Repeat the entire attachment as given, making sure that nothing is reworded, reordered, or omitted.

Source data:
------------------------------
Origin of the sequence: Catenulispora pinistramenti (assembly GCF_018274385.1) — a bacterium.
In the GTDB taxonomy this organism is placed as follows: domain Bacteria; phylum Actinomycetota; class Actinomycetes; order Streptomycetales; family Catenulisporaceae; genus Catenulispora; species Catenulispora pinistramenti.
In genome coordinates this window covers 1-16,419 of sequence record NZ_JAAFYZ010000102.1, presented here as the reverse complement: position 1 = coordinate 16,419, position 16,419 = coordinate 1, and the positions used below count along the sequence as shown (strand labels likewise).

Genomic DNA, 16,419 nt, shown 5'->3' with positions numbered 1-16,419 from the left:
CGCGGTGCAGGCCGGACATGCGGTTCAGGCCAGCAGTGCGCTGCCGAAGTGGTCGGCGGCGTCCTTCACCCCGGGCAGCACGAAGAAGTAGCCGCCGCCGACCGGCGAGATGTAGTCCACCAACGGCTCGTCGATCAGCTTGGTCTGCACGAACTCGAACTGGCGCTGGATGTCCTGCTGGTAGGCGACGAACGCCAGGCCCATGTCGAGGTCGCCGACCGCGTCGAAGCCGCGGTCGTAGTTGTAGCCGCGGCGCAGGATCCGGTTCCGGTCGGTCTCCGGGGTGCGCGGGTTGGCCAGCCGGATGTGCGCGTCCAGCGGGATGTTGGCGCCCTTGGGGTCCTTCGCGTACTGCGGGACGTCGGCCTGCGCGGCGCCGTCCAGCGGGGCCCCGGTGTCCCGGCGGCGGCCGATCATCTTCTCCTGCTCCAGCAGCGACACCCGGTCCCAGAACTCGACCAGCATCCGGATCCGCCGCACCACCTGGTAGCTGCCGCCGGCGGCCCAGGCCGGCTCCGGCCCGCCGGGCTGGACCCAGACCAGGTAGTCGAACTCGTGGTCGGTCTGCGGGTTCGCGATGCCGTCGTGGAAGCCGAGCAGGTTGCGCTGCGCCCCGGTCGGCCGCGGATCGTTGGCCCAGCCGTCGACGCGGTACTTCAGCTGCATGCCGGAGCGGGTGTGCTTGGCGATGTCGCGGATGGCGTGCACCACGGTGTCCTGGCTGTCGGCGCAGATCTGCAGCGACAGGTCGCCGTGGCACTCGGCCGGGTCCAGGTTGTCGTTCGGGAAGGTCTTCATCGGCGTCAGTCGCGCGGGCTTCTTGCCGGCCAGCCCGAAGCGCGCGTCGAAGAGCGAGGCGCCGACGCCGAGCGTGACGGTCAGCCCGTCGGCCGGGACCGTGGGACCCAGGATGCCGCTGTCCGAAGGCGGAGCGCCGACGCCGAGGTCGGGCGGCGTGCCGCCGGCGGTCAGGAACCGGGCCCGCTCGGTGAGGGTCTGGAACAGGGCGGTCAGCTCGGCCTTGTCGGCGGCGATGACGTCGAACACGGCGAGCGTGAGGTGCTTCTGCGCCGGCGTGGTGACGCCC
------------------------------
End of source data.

Origin of the sequence: Catenulispora pinistramenti (assembly GCF_018274385.1) — a bacterium.
In the GTDB taxonomy this organism is placed as follows: domain Bacteria; phylum Actinomycetota; class Actinomycetes; order Streptomycetales; family Catenulisporaceae; genus Catenulispora; species Catenulispora pinistramenti.
In genome coordinates this window covers 1-16,419 of sequence record NZ_JAAFYZ010000102.1, presented here as the reverse complement: position 1 = coordinate 16,419, position 16,419 = coordinate 1, and the positions used below count along the sequence as shown (strand labels likewise).

Genomic DNA, 16,419 nt, shown 5'->3' with positions numbered 1-16,419 from the left:
CGCGGTGCAGGCCGGACATGCGGTTCAGGCCAGCAGTGCGCTGCCGAAGTGGTCGGCGGCGTCCTTCACCCCGGGCAGCACGAAGAAGTAGCCGCCGCCGACCGGCGAGATGTAGTCCACCAACGGCTCGTCGATCAGCTTGGTCTGCACGAACTCGAACTGGCGCTGGATGTCCTGCTGGTAGGCGACGAACGCCAGGCCCATGTCGAGGTCGCCGACCGCGTCGAAGCCGCGGTCGTAGTTGTAGCCGCGGCGCAGGATCCGGTTCCGGTCGGTCTCCGGGGTGCGCGGGTTGGCCAGCCGGATGTGCGCGTCCAGCGGGATGTTGGCGCCCTTGGGGTCCTTCGCGTACTGCGGGACGTCGGCCTGCGCGGCGCCGTCCAGCGGGGCCCCGGTGTCCCGGCGGCGGCCGATCATCTTCTCCTGCTCCAGCAGCGACACCCGGTCCCAGAACTCGACCAGCATCCGGATCCGCCGCACCACCTGGTAGCTGCCGCCGGCGGCCCAGGCCGGCTCCGGCCCGCCGGGCTGGACCCAGACCAGGTAGTCGAACTCGTGGTCGGTCTGCGGGTTCGCGATGCCGTCGTGGAAGCCGAGCAGGTTGCGCTGCGCCCCGGTCGGCCGCGGATCGTTGGCCCAGCCGTCGACGCGGTACTTCAGCTGCATGCCGGAGCGGGTGTGCTTGGCGATGTCGCGGATGGCGTGCACCACGGTGTCCTGGCTGTCGGCGCAGATCTGCAGCGACAGGTCGCCGTGGCACTCGGCCGGGTCCAGGTTGTCGTTCGGGAAGGTCTTCATCGGCGTCAGTCGCGCGGGCTTCTTGCCGGCCAGCCCGAAGCGCGCGTCGAAGAGCGAGGCGCCGACGCCGAGCGTGACGGTCAGCCCGTCGGCCGGGACCGTGGGACCCAGGATGCCGCTGTCCGAAGGCGGAGCGCCGACGCCGAGGTCGGGCGGCGTGCCGCCGGCGGTCAGGAACCGGGCCCGCTCGGTGAGGGTCTGGAACAGGGCGGTCAGCTCGGCCTTGTCGGCGGCGATGACGTCGAACACGGCGAGCGTGAGGTGCTTCTGCGCCGGCGTGGTGACGCCC